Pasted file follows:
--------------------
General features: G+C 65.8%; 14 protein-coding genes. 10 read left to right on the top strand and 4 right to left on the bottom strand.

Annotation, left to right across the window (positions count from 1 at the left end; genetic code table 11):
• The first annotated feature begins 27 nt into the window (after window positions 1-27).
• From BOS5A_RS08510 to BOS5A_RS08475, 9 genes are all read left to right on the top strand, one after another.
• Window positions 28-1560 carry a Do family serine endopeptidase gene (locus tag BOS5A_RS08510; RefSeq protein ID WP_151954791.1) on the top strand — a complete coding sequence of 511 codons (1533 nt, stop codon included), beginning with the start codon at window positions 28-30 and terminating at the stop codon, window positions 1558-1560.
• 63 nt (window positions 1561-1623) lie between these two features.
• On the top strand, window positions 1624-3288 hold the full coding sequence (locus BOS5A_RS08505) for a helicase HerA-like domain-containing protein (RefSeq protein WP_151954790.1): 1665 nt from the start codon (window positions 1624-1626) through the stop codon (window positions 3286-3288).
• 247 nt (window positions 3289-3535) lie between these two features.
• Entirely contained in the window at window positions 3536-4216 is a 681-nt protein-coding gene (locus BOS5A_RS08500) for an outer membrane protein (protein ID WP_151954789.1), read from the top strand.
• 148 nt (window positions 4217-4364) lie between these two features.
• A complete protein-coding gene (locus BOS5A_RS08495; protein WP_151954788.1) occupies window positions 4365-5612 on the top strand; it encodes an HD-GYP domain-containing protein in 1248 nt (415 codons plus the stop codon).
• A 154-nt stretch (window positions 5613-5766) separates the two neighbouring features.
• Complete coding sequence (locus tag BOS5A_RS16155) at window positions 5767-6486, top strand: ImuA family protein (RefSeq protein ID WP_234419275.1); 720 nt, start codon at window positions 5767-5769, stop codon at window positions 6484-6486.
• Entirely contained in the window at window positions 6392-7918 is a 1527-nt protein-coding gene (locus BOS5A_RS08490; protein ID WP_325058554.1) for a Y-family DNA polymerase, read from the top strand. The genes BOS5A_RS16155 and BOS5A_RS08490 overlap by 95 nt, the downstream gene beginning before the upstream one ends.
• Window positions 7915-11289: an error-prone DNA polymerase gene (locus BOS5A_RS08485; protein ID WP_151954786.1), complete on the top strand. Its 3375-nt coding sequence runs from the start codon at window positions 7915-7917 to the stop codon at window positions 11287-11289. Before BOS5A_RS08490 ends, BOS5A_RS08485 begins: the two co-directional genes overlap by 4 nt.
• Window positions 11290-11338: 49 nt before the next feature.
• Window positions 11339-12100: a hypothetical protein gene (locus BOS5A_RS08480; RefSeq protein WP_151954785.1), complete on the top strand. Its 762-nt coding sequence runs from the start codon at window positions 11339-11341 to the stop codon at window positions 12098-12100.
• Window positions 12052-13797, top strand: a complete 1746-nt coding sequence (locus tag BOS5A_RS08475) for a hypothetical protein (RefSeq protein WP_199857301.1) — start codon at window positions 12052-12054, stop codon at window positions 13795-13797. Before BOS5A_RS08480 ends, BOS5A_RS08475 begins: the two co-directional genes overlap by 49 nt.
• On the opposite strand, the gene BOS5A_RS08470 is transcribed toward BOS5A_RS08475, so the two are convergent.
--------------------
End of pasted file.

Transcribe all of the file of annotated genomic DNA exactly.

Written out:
General features: G+C 65.8%; 14 protein-coding genes. 10 read left to right on the top strand and 4 right to left on the bottom strand.

Annotation, left to right across the window (positions count from 1 at the left end; genetic code table 11):
• The first annotated feature begins 27 nt into the window (after window positions 1-27).
• From BOS5A_RS08510 to BOS5A_RS08475, 9 genes are all read left to right on the top strand, one after another.
• Window positions 28-1560 carry a Do family serine endopeptidase gene (locus tag BOS5A_RS08510; RefSeq protein ID WP_151954791.1) on the top strand — a complete coding sequence of 511 codons (1533 nt, stop codon included), beginning with the start codon at window positions 28-30 and terminating at the stop codon, window positions 1558-1560.
• 63 nt (window positions 1561-1623) lie between these two features.
• On the top strand, window positions 1624-3288 hold the full coding sequence (locus BOS5A_RS08505) for a helicase HerA-like domain-containing protein (RefSeq protein WP_151954790.1): 1665 nt from the start codon (window positions 1624-1626) through the stop codon (window positions 3286-3288).
• 247 nt (window positions 3289-3535) lie between these two features.
• Entirely contained in the window at window positions 3536-4216 is a 681-nt protein-coding gene (locus BOS5A_RS08500) for an outer membrane protein (protein ID WP_151954789.1), read from the top strand.
• 148 nt (window positions 4217-4364) lie between these two features.
• A complete protein-coding gene (locus BOS5A_RS08495; protein WP_151954788.1) occupies window positions 4365-5612 on the top strand; it encodes an HD-GYP domain-containing protein in 1248 nt (415 codons plus the stop codon).
• A 154-nt stretch (window positions 5613-5766) separates the two neighbouring features.
• Complete coding sequence (locus tag BOS5A_RS16155) at window positions 5767-6486, top strand: ImuA family protein (RefSeq protein ID WP_234419275.1); 720 nt, start codon at window positions 5767-5769, stop codon at window positions 6484-6486.
• Entirely contained in the window at window positions 6392-7918 is a 1527-nt protein-coding gene (locus BOS5A_RS08490; protein ID WP_325058554.1) for a Y-family DNA polymerase, read from the top strand. The genes BOS5A_RS16155 and BOS5A_RS08490 overlap by 95 nt, the downstream gene beginning before the upstream one ends.
• Window positions 7915-11289: an error-prone DNA polymerase gene (locus BOS5A_RS08485; protein ID WP_151954786.1), complete on the top strand. Its 3375-nt coding sequence runs from the start codon at window positions 7915-7917 to the stop codon at window positions 11287-11289. Before BOS5A_RS08490 ends, BOS5A_RS08485 begins: the two co-directional genes overlap by 4 nt.
• Window positions 11290-11338: 49 nt before the next feature.
• Window positions 11339-12100: a hypothetical protein gene (locus BOS5A_RS08480; RefSeq protein WP_151954785.1), complete on the top strand. Its 762-nt coding sequence runs from the start codon at window positions 11339-11341 to the stop codon at window positions 12098-12100.
• Window positions 12052-13797, top strand: a complete 1746-nt coding sequence (locus tag BOS5A_RS08475) for a hypothetical protein (RefSeq protein WP_199857301.1) — start codon at window positions 12052-12054, stop codon at window positions 13795-13797. Before BOS5A_RS08480 ends, BOS5A_RS08475 begins: the two co-directional genes overlap by 49 nt.
• On the opposite strand, the gene BOS5A_RS08470 is transcribed toward BOS5A_RS08475, so the two are convergent.